For your health: Healthy holiday habits

The holidays are a great time to catch up with family and recharge, but they also present an opportunity to add an unwanted gobble to your gullet.

In light of the festivities on the horizon, I met with university dietician Brooke Pearson to discuss strategies students can use to stay healthy while enjoying the holidays.


Pearson said people should begin the holiday season with a realistic mindset.

“You need to have the right expectations,” she said. “If your goal is to lose weight, save that for January. Try to make your goal to maintain the weight you’re at so you can enjoy the holidays.”

Realistic goals are easy to stick with and maintain.


Vegetables and fruits are  valuable allies in the fight against holiday flab.

“When it comes to eating, you want to make your plate as colorful as possible,” Pearson said.

The fiber in fruits and vegetables will help you stay fuller longer, and they’re full of nutrients.


Holiday tradition may be to chow down as soon as the gravy hits the table, but inhaling Grandma’s stuffing is a shortcut to a dieting disaster.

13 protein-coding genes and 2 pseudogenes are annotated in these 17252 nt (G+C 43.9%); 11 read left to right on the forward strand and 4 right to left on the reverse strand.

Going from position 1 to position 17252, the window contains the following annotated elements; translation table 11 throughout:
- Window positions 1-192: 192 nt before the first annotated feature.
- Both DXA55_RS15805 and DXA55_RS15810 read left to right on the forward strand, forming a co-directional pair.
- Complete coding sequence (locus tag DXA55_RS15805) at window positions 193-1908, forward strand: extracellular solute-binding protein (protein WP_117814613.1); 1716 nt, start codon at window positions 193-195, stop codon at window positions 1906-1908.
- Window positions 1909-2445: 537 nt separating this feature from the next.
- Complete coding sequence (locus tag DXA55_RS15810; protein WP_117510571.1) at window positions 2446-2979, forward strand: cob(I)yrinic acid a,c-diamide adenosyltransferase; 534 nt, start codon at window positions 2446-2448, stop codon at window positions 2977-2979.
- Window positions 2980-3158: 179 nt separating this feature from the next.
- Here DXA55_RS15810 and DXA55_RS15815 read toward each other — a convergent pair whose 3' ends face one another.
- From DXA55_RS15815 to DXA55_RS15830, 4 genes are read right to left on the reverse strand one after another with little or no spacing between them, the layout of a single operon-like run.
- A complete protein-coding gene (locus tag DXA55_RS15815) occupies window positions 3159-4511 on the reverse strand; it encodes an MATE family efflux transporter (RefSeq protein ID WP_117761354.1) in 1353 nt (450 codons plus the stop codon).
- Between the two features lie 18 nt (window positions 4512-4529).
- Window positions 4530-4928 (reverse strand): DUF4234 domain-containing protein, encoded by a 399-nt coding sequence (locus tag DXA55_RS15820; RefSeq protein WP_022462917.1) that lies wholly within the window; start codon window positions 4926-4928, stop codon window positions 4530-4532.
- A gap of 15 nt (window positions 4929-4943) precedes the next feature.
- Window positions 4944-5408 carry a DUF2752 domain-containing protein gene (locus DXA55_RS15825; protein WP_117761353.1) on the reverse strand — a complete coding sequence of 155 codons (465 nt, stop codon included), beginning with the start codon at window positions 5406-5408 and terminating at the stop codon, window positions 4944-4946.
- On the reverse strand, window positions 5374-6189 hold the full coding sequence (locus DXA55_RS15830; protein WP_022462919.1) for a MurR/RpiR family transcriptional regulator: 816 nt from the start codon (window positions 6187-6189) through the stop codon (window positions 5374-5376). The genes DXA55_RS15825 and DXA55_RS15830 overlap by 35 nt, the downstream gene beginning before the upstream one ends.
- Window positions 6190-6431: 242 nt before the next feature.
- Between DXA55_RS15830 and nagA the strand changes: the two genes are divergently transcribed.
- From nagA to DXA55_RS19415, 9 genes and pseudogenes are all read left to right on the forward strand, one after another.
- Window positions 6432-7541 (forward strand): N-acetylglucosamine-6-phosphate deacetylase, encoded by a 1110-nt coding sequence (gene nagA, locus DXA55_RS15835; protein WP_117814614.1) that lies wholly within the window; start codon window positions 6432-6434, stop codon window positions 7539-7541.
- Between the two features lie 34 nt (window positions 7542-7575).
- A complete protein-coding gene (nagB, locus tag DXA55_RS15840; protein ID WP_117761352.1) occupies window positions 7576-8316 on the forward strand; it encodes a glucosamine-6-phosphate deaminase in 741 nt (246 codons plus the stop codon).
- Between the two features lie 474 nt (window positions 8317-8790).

“Make sure you get up to have breakfast or a healthy morning snack,” Pearson said. “If you save up for a gigantic meal, you’ll be starved, and you’ll probably overeat on things that are less healthy.”

Pearson said those with a huge holiday appetite can also stick to multiple smaller meals throughout the day. Smaller meals encourage healthier eating habits and may also help you avoid turkey-induced lethargy.


Food certainly takes center stage during the holidays, but what we drink also affects our health. Carb-loaded beverages like soda and alcohol can add some serious calories to an already hefty holiday meal.

Pearson said to try to avoid calorie-saturated refreshments and stick with a tried and true dieting friend—water.


Unfortunately there are no universal foods health-conscious eaters can avoid. However, Pearson said there are common denominators everyone can cut from their Turkey Day traditions.

“I recommend people avoid things like trans fats, which you might find in a pre-made pie,” Pearson said. “Hydrogenated oils in things like crackers are bad too.”

Pearson said choosing homemade options, fruits and vegetables, and lean meats are also sure-fire dieting decisions.


Pearson said the focus of the holidays shouldn’t be lost in the quest for healthy habits.

“There are plenty of ways to enjoy the holidays,” she said. “Don’t be afraid to be creative and have fun.”


Related posts